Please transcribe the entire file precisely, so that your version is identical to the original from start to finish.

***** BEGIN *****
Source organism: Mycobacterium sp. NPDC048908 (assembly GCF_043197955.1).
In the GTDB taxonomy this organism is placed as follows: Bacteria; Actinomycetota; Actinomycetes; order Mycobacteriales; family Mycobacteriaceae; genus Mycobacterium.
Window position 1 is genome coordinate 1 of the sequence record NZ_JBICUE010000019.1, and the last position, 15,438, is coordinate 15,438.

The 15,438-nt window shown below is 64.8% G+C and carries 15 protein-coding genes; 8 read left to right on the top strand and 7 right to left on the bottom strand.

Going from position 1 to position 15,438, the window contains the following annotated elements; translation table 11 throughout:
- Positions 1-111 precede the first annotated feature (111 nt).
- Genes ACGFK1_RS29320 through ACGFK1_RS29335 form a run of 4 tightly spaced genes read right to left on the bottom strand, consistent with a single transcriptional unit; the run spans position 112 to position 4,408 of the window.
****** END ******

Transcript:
Source organism: Mycobacterium sp. NPDC048908 (assembly GCF_043197955.1).
In the GTDB taxonomy this organism is placed as follows: Bacteria; Actinomycetota; Actinomycetes; order Mycobacteriales; family Mycobacteriaceae; genus Mycobacterium.
Window position 1 is genome coordinate 1 of the sequence record NZ_JBICUE010000019.1, and the last position, 15,438, is coordinate 15,438.

The 15,438-nt window shown below is 64.8% G+C and carries 15 protein-coding genes; 8 read left to right on the top strand and 7 right to left on the bottom strand.

Going from position 1 to position 15,438, the window contains the following annotated elements; translation table 11 throughout:
- Positions 1-111 precede the first annotated feature (111 nt).
- Genes ACGFK1_RS29320 through ACGFK1_RS29335 form a run of 4 tightly spaced genes read right to left on the bottom strand, consistent with a single transcriptional unit; the run spans position 112 to position 4,408 of the window.